of him that I was kind of taken aback. Even his assistance of the girl spinning
straw into gold came from a good place. It was just her attitude that turned it
into something more sinister.
I don’t like the idea of eating babies. I thought I should
start with that, since I actually loved the fact that a baby was eaten in this story…
it kind of seemed like justice to the annoyances of the previously thought of
victim of the story. A poetic kind of revenge.
Troll is small and doesn’t have much imagination. But that doesn’t stop him from making sure he has a decent meal every once in a while.
There’s something about trolls that is always… I guess
amusing. Probably because they are often cast as dumb, lumbering and far south
of thoughtful. And, this short story really doesn’t do anything to dispel those
ideas. What it does do is take a creature that is traditionally gross and
smelly and making him… well, kind of cute.
Although Troll is still kind of a villain in this story (he
keeps eating others), it’s hard to dislike him. That very cute, dopey characterisation
makes him seem like just a happy bystander to the eating of the goats and other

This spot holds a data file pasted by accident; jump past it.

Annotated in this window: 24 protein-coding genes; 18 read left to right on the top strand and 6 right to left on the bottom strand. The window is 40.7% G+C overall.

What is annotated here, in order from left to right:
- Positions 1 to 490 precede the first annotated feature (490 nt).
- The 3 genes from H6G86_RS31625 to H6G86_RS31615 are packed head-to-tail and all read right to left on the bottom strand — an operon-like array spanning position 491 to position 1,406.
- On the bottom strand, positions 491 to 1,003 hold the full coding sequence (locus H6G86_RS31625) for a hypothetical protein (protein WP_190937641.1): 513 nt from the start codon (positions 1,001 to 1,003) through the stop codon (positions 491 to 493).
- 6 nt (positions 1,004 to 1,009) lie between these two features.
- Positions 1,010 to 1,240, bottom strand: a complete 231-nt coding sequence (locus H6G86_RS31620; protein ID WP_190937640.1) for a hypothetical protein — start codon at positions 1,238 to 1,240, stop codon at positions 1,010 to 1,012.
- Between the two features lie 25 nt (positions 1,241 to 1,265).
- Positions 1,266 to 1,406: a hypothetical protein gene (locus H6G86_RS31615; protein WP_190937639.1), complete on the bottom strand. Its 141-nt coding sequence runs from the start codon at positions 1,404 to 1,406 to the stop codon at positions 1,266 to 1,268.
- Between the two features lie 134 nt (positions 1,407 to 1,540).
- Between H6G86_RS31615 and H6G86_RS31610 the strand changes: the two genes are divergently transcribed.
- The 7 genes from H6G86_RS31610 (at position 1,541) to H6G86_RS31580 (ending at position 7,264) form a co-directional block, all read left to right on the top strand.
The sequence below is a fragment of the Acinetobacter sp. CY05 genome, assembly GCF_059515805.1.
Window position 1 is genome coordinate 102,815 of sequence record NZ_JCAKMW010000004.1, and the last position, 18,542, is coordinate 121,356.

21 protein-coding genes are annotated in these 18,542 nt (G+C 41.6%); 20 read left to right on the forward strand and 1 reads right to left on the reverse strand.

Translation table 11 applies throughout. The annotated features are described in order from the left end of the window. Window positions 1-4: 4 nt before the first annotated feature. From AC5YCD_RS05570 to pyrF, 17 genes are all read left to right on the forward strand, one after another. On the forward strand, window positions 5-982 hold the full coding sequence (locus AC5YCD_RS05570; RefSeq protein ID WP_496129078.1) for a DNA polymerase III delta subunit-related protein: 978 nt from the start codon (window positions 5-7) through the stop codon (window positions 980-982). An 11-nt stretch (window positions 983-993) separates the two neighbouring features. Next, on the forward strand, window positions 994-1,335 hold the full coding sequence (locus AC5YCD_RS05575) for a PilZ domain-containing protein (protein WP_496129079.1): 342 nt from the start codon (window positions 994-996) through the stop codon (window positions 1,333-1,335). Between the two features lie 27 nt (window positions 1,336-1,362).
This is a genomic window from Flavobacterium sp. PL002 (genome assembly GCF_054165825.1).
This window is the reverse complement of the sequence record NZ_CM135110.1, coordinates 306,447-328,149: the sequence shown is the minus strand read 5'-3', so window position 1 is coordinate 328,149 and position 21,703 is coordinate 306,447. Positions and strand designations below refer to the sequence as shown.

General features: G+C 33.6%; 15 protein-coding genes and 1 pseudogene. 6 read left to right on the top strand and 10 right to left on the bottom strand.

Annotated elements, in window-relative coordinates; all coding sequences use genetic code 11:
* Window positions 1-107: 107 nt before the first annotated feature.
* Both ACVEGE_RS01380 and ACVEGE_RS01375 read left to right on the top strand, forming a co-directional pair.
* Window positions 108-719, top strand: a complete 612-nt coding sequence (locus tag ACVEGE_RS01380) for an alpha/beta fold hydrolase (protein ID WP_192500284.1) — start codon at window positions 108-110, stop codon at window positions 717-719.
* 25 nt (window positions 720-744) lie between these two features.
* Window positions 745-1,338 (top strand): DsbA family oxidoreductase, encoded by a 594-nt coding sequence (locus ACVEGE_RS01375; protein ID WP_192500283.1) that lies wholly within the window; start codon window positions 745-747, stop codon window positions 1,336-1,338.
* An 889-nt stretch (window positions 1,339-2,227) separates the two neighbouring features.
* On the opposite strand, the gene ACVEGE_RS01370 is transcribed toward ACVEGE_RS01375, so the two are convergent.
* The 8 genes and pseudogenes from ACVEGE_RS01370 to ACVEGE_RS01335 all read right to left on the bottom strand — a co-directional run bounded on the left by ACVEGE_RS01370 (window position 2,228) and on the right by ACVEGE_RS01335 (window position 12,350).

creatures. It doesn’t make it feel like a story in which there is really a bad
guy or a good guy. Rather a young fool trying to survive, and a heap of other
fools who keep going near him…
When a young lad sniffs a flower, he quickly finds out that not everything he reads about in books is fiction. Will he have what it takes to save his family?
While I really enjoyed this short story, what bumped up my great opinion of it was Black’sexplanation for why she wrote it in the first place. On childhood vacations, she often wished that she could turn into a wolf and eat her family – so she wrote about a boy who could. And, honestly, who hasn’t felt like that on a family vacation?
This was a fun, easy and quick read. It took the idea of a boy who doesn’t quite fit in and twisted and turned it into a tale that was a little bit scary, a little bit about being right and a lot about family. It has that darkness that I tend to associate with Holly Black and one that I thoroughly enjoy.